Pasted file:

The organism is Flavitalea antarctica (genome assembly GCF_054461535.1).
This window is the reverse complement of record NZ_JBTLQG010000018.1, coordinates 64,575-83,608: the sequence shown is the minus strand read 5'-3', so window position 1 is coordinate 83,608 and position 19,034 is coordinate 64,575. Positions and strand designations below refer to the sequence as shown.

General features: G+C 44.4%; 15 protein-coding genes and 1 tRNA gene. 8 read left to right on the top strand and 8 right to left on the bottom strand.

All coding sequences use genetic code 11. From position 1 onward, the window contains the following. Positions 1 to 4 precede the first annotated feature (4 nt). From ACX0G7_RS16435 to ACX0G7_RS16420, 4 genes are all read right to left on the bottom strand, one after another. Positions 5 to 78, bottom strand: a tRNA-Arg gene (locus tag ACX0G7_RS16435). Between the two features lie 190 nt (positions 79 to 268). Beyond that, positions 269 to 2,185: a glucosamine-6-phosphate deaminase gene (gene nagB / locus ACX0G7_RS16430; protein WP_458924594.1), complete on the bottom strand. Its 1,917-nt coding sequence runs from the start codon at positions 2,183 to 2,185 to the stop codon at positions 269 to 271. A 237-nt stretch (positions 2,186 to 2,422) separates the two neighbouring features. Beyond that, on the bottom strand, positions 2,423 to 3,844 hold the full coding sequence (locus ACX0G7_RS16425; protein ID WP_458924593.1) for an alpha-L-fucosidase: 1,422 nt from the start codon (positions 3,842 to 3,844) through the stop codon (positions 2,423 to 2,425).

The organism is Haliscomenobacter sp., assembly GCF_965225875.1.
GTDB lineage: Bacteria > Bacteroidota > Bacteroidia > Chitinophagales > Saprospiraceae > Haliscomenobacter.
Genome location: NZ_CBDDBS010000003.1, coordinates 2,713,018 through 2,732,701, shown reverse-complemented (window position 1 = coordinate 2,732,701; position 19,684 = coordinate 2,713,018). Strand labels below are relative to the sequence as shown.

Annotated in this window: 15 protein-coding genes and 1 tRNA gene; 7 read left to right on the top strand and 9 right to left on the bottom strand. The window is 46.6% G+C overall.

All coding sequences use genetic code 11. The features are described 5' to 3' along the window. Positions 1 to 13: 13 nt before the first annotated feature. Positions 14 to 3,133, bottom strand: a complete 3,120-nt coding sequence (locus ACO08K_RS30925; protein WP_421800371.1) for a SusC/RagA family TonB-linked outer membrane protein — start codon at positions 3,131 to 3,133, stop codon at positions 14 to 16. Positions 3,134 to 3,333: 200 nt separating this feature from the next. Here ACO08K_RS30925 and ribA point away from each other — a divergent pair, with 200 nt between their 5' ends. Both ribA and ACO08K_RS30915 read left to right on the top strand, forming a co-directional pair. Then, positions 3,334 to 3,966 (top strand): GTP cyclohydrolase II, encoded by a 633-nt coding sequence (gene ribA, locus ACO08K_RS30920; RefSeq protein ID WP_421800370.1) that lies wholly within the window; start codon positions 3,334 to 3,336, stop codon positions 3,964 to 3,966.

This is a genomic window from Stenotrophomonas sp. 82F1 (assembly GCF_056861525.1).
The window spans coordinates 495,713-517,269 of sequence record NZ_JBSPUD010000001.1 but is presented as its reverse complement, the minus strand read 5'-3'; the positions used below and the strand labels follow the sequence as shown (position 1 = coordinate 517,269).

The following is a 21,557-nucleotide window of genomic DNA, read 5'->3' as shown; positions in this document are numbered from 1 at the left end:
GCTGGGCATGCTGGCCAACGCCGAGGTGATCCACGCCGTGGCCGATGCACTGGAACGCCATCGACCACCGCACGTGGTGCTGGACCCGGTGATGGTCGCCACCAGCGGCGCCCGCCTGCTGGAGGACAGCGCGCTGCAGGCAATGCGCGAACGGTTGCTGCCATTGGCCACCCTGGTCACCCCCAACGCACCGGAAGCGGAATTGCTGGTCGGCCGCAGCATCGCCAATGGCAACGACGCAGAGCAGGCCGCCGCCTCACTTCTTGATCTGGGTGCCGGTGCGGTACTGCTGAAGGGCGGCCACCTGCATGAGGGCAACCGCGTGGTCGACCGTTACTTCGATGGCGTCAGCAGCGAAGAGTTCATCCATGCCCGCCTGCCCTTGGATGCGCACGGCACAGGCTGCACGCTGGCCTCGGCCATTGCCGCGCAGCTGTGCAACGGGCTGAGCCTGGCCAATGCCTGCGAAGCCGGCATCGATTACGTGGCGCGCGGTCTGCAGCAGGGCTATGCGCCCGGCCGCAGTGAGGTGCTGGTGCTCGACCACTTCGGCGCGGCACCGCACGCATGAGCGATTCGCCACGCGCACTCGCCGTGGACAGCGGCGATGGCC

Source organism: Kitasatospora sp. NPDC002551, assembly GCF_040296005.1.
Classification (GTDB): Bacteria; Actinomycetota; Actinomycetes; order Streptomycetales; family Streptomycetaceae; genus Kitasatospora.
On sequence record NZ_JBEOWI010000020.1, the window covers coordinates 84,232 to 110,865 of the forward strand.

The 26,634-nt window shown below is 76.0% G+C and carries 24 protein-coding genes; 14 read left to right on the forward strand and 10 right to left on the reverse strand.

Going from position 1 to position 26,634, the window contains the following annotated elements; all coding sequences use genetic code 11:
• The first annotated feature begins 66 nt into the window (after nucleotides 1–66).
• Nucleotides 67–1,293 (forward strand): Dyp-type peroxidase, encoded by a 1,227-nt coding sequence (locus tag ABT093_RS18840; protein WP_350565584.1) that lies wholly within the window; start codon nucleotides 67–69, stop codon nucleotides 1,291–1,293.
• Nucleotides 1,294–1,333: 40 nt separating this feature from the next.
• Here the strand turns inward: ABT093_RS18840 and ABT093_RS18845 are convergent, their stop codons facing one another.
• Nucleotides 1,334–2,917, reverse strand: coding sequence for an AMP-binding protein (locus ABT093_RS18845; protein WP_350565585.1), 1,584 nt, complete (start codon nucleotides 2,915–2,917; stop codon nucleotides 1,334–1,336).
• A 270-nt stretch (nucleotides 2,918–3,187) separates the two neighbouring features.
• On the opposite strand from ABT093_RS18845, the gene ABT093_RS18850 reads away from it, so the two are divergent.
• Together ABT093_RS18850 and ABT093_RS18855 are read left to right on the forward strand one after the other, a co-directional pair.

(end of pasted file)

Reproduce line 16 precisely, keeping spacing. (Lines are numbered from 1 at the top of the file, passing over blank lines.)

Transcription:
On sequence record NZ_JBEOWI010000020.1, the window covers coordinates 84,232 to 110,865 of the forward strand.